Sometimes I wonder if change in the individual is really possible. When Jesus says in John chapter 3 verse "you must be born again" I'm wondering what he is really saying. When I searched the internet on this scripture, I noticed many articles came up. For example "how to be born again". There was even one site with the steps detailed with large descriptive drawings. It sort of struck me strange that something which is supposed to be so transforming could be reduced to five steps. I was wondering if maybe the sense of Jesus saying "you must be born again" was really like saying "turn the moon into cheese" and you can be saved, or another way of saying that what you ask is really impossible or at least highly unlikely. If you look back into Mosaic law and realize the strict rules and consequences of breaking the law, and how many infractions result in being put to death, you may have the sense of the impossibility of personal reformation. Is it really possible to reform a child molester? Is it really possible to reform a thief? Is it re ally possible to reform a drug addict or alcoholic, or a natural born spouse abuser? I do not doubt the regenerative powers of Jesus Christ to change an individual. But I'm wondering how much of this "born-again" formula is primarily semantic and at best a statement of intention to reform. Being "born again" seems to imply an instantaneous change. I do not doubt that instantaneous change is possible. I do not know many people that this has happened to. I may be one among thousands or millions who has been able to observe this firsthand.
It was in the life of my father. After his encounter with Jesus Christ, I believe he was really "born again." One day he was a rabble rousing, fast driving, beer drinking, "life of the party" person and the next day it was like Al Dallas walked out and somebody else walked in. (A study of "walk-ins" is worth mentioning at this point). He became somber, slow driving, quit his job, and made mom's marital bliss turn into a nightmare. It was really a something to behold. It was not just a statement of intention, it was the change for real.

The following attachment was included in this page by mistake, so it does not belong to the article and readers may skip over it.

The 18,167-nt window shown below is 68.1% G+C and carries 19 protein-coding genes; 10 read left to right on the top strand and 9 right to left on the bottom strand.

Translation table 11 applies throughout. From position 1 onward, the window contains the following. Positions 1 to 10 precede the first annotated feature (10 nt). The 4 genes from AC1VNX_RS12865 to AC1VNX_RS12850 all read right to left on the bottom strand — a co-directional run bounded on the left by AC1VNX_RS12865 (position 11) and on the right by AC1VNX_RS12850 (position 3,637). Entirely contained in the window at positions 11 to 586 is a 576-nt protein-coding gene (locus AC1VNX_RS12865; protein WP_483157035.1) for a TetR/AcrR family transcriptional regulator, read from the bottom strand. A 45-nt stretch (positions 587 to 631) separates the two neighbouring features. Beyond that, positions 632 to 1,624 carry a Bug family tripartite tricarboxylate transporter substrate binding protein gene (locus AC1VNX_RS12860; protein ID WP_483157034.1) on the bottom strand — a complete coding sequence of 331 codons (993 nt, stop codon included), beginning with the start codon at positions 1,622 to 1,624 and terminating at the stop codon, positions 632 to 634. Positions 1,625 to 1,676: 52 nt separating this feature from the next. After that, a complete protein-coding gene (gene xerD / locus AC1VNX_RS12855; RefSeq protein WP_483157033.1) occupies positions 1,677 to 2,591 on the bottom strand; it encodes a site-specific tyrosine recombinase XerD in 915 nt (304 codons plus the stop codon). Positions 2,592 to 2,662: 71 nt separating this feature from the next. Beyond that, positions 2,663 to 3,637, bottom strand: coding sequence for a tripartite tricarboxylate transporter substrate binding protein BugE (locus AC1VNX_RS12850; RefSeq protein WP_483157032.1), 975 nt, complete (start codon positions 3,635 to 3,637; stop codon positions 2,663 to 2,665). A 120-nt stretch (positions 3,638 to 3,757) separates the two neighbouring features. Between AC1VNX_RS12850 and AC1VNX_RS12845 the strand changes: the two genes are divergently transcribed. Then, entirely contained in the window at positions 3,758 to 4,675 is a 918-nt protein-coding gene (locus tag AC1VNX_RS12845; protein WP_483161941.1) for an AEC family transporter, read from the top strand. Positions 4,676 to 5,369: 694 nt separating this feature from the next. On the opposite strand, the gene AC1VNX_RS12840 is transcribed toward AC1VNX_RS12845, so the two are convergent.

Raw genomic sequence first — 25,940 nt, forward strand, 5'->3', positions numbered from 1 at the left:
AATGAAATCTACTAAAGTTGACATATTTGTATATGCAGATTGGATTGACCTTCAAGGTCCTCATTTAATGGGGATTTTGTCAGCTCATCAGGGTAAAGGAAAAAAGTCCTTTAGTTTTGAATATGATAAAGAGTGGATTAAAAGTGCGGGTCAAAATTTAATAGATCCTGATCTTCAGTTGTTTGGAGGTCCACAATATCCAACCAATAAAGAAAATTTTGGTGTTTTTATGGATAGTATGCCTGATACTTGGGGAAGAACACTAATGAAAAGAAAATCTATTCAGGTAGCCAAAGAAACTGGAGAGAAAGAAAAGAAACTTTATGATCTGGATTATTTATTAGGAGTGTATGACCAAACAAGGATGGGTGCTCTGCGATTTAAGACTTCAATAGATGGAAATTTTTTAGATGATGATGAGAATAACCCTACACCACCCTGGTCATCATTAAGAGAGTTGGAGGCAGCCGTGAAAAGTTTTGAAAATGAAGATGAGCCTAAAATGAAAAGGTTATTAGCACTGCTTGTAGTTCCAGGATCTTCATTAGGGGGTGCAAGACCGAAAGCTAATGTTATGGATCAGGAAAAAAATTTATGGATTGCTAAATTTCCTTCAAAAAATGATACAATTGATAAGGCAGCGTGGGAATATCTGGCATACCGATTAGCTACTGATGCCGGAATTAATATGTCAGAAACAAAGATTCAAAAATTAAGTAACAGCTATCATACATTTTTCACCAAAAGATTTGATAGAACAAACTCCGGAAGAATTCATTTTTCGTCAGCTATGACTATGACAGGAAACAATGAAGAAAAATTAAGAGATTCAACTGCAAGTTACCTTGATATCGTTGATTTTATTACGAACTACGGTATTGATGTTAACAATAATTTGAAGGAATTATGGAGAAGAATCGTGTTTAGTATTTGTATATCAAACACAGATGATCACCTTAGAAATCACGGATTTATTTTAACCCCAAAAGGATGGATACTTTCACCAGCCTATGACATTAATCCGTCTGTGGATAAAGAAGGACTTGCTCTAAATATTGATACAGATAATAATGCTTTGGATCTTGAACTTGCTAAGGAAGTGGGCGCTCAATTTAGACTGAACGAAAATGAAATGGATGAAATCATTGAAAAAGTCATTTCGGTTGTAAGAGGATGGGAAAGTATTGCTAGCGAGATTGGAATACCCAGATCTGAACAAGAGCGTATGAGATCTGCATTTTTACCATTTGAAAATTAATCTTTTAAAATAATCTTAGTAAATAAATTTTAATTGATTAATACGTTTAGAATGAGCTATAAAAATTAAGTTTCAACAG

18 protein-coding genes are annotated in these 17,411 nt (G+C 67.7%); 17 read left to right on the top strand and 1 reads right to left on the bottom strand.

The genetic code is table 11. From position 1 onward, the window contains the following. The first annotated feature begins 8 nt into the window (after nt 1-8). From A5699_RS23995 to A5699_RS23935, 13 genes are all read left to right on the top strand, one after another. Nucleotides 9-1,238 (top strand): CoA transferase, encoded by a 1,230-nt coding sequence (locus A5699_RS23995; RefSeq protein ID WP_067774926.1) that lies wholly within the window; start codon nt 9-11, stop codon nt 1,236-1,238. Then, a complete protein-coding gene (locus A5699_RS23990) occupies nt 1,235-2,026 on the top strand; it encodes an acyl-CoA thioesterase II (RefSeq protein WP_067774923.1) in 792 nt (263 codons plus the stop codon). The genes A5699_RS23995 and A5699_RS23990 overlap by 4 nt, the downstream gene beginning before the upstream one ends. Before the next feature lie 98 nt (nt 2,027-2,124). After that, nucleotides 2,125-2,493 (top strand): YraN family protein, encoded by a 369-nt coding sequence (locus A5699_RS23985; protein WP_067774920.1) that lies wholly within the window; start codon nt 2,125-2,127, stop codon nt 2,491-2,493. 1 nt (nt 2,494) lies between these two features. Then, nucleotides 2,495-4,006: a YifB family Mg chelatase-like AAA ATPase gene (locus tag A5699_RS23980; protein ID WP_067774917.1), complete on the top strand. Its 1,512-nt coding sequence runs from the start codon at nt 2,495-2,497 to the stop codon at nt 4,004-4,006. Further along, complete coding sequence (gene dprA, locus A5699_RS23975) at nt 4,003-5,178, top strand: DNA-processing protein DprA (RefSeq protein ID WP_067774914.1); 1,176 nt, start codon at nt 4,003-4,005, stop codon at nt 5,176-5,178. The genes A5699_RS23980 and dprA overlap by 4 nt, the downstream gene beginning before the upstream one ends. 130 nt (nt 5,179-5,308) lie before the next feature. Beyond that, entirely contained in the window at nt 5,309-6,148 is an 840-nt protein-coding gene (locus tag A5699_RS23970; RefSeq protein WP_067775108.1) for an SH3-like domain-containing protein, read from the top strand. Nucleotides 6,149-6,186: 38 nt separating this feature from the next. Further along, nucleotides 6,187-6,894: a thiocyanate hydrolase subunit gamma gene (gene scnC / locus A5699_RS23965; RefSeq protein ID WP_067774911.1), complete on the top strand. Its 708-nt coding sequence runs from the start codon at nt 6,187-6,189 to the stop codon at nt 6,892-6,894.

I've spent a good number of years serving the Catholic Church, although I did not formally convert to that religion, I can tell you that there is not a specific teaching regarding being "born again". It is more a matter of "formation." When I first heard that word in the Catholic Church I was left rather flat with the banality of the word in contrast with the radical change that I had seen with my father. I think the more common idea is that change is possible over a long period of time with continual exposure to higher ideals as in the Catholic experience of going to mass regularly, listening to the Scriptures, weakly admitting your failures, throwing yourself at the mercy of God and "hoping" for salvation. (The idea of "hoping" was really foreign to me being raised in a conservative Pentecostal environment. I mean, you were either saved or you weren't!) But as time wore on, I began to assess the Catholic people as the most even-tempered, patient, loving people, that I had ever met. I have attempted to assign reasons for this. One, is their uncontested obedience to the Pope. This idea is generally extended to the local priest who makes unilateral decisions all the time. If you contrast that to the arguing and bickering that goes on in so many other Protestant churches as if everybody's opinion matters, as in a democracy, you can sense what kind of a "formation" that would lead to.
Well, back to my dad. He changed for good. He went on to develop spiritually to a very high degree. And for the years that followed his "breakout, or breakthrough" experience of being "born again" he was pretty strict with the family, attempting to reform them, and conform them to his new ideals. There was a very high price for that but that is the subject of another essay. I'm happy to say there was a softening in his later years and attitude which I think more accurately reflects the real spirit of Jesus.
So, back to the discussion of the "born again" experience. I think in today's world it is more of a label. If you stop and think of some of the supposed mainline religious people you know, you would have to admit there are some pretty mean spirited people out there who claim to be "born again." So much so you may even question whether they are "Christian" or not. It was mainly as a result of my father's radical experience that I began to think, "Is this an experience confined to the Christian religion?" To answer that question, I soon found myself immersed in the study of Eastern mysticism and the path of the Yogi and a systemized search for a non-christian description of the "born-again" experience. I'm not going to get into that now but as per the main topic of this essay, suffice it to say that I think that true change in an individual is rare. I've noticed that most people's personality at age 12 is pretty much the same as when they are 72. Even Paramahansa Yogananda said that it takes 1 million incarnations to see an essential change in an individual. I think we should keep trying to be better individuals, but as Alan Watts said so colorfully, "try to be good, but don't try too hard."